Green Life: Barmy army

20 January 2013 - 02:02 By Tiara Walters
Cape Serotine Bat Neoromicia capensis
Cape Serotine Bat Neoromicia capensis
Image: Green Life

Only their moms think they're pretty, but bats are the superheroes of pest control

If you were a false codling moth, you'd dig fruit. Your sole fixation would be to lay your kids in anything from peaches to pomelos, where they would worm themselves ever deeper into the fruit to feast on its mouthwatering flesh.

In this way, you and your mates would destroy fruit across the country and cost the industry at least R300-million a year. Farmers would hate your guts and spray their crops with pesticides, which would cost them a lot of money and inspire questionable environmental impacts.

But let's not forget you'd be a juicy morsel yourself, and that bats would love to eat you - which is why you'd have reason to shake in your little false codling moth boots right about now.

Launched in mid-2010, the Colors Fruit/Ecosolutions biological control project has installed 200 bat boxes, or artificial roosts, on 11 fruit farms in the Western and Eastern Cape as a greener way to control the problem insect.

Ecosolutions director Jonathan Haw, one of the leading brains behind the five-year trial project, believes the preliminary results are surprisingly encouraging.

He says 30% of the project's bat boxes have already attracted about 300 bats by recreating artificial crevices in areas where the animals' natural habitat - like dead trees removed by monoculture farming - has been destroyed.

The average box in the project can accommodate between 600 and 1000 bats - a potential biological air force of some 20000 miniature fighter jets per farm. Haw adds the rate at which the project's boxes are luring bats is defying expectations: "Every science paper we've read has advised a minimum of 18 months to expect occupancy, but 60 of our boxes have already been filled. That means we've hit the jackpot in terms of finding something that is palatable to bats."

Sounds romantic in a countrified sort of way - jettison pesticides in favour of enticing a charismatic but threatened nocturnal hunter back to the platteland, and use it to nuke crop pests. Yet many homeowners and farmers have opened up standard bat hotels only to find that these have been shunned by the intended patrons.

"So you've some guy who sticks up a box in his garage and no bats. But we're starting to understand there's a science to this - we've consolidated the best local and international designs into about four box types, which we've installed across our farms," Haw explains. Each box has been kitted out to take regular environmental readings which are analysed to create the ideal bat-box blueprint.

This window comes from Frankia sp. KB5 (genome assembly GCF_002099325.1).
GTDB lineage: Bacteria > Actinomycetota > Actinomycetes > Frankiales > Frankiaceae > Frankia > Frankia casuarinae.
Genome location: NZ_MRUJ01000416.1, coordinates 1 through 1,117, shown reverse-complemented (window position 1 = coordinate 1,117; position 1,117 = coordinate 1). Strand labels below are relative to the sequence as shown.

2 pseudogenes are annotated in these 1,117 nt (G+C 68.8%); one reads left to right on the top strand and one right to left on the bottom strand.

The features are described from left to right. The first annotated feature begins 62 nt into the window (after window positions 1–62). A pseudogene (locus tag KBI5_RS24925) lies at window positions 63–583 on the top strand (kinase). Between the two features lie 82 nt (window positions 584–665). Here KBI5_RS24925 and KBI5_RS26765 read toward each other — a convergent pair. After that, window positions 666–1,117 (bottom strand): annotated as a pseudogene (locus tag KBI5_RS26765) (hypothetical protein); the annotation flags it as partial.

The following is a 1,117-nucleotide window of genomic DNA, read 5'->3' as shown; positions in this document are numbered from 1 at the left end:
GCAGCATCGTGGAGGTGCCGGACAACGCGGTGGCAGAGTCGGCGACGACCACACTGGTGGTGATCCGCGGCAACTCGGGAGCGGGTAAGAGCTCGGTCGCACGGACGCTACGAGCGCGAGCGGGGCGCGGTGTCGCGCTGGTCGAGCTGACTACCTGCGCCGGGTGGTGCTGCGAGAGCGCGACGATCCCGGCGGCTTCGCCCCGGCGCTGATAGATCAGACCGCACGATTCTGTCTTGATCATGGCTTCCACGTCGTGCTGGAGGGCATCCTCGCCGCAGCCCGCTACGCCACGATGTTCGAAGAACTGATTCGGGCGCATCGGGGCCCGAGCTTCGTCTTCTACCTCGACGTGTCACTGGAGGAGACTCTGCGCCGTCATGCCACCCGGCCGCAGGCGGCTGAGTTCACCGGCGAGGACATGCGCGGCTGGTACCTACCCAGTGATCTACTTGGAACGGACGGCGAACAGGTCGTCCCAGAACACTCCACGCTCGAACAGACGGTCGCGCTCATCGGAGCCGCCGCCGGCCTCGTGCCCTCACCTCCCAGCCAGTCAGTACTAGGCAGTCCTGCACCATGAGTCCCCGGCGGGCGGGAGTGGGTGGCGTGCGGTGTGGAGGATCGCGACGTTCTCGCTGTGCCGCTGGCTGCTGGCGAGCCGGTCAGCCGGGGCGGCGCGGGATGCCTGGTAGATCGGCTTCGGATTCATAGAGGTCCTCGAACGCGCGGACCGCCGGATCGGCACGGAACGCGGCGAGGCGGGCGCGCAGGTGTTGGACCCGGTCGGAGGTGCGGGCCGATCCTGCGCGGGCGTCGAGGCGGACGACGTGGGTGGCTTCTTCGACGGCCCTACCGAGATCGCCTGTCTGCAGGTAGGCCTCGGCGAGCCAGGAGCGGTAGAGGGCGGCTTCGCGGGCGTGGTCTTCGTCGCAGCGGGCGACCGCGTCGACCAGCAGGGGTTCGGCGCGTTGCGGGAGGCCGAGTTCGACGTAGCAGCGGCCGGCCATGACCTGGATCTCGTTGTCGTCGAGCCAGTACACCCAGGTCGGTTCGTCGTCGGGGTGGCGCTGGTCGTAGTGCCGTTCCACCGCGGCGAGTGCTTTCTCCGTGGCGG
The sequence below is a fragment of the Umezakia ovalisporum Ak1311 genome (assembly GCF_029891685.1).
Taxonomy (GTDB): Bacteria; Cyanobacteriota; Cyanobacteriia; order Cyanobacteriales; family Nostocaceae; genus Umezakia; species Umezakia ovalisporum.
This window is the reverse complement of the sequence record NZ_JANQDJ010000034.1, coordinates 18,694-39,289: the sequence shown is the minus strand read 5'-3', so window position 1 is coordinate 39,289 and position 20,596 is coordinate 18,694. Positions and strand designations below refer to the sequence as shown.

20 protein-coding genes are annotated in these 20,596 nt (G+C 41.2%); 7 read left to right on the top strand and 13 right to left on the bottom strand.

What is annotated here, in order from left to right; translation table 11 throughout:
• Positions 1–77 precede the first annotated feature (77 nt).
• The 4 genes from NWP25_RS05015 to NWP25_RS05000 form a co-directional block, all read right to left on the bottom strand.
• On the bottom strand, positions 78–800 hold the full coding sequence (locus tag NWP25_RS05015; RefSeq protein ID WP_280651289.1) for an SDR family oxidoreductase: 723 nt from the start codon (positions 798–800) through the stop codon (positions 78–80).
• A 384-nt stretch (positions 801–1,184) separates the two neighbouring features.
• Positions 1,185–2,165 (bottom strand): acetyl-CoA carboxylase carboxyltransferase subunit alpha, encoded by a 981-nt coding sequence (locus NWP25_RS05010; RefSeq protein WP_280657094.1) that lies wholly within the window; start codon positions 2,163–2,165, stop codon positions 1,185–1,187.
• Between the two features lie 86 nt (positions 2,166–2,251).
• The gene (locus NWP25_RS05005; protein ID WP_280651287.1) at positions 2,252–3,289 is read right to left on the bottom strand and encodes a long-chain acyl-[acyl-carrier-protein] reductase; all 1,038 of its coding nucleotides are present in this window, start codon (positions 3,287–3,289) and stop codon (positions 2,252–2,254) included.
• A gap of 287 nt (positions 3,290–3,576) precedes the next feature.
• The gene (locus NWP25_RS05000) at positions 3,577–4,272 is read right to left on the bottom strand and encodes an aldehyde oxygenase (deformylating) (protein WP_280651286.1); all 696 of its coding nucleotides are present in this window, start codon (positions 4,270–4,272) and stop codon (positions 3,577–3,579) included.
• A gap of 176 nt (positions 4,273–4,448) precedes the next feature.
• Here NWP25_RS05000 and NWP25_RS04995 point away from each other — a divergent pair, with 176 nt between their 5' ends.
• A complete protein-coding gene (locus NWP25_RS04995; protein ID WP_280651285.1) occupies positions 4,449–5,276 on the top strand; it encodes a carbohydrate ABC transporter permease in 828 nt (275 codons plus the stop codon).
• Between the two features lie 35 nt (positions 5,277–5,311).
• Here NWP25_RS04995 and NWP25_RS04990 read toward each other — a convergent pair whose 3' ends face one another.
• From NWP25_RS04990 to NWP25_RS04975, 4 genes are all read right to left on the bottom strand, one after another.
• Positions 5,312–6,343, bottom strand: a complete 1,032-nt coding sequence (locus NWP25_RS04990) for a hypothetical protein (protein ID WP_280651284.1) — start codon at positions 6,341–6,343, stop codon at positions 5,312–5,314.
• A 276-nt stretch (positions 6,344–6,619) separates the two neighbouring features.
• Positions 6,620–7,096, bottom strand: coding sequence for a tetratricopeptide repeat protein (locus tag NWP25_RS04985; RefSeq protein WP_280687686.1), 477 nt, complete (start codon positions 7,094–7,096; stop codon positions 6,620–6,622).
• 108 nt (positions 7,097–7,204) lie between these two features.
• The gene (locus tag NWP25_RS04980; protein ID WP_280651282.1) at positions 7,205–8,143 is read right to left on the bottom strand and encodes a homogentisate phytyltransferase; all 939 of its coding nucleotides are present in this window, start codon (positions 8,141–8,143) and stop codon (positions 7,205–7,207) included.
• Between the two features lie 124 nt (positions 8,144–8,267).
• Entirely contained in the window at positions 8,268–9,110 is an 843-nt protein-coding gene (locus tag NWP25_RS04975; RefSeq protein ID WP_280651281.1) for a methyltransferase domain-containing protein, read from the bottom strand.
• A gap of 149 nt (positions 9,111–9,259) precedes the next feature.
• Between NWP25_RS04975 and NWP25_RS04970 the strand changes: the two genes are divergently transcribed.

"We're starting to see trends," says Haw. "Our bats are showing a preference for boxes facing northwest, rather than east, for instance."

Bats respond to any insect eruption as a potential food source.

Sonja Brummer, a Kirkwood, Eastern Cape, fruit farmer participating in the project, hopes that the bat boxes will help improve her bottom line. "We're still waiting for the bats to move in, but I hope they'll help us harvest more fruit," she says.

Haw points out that bat boxes and pesticides can be used in concert. "We're not fans of pesticides, but some of our farms are still using them with bats. Use witchcraft if you must - just integrate everything in a way that also considers environmental options."

A participating Paarl fruit farmer who exports to Marks & Spencer in the UK, Ian Carstens believes bats will make his brand more likeable. "It's a nice story ... and can help with marketing," he says.

In the US, the economic contribution of bats is estimated at $3.7-billion a year. And, according to Haw, bats are incomparably cheaper than pesticides.

A 50ha fruit farm can spend around R200000 to R250000 annually on pesticides. But 20 bat boxes are likely to cost just R30000 a year.

"You're relying on an ally from nature that doesn't cost you much and allows you to export cleaner fruit," says Haw. "There's that expression, 'my enemy's enemies are my friends'. It's that simple."

  • The Colors Fruit/Ecosolutions biological control project is funded by Colors Fruit. Visit www.colorsfruit.com or www.ecosolutions.co.za for contact details
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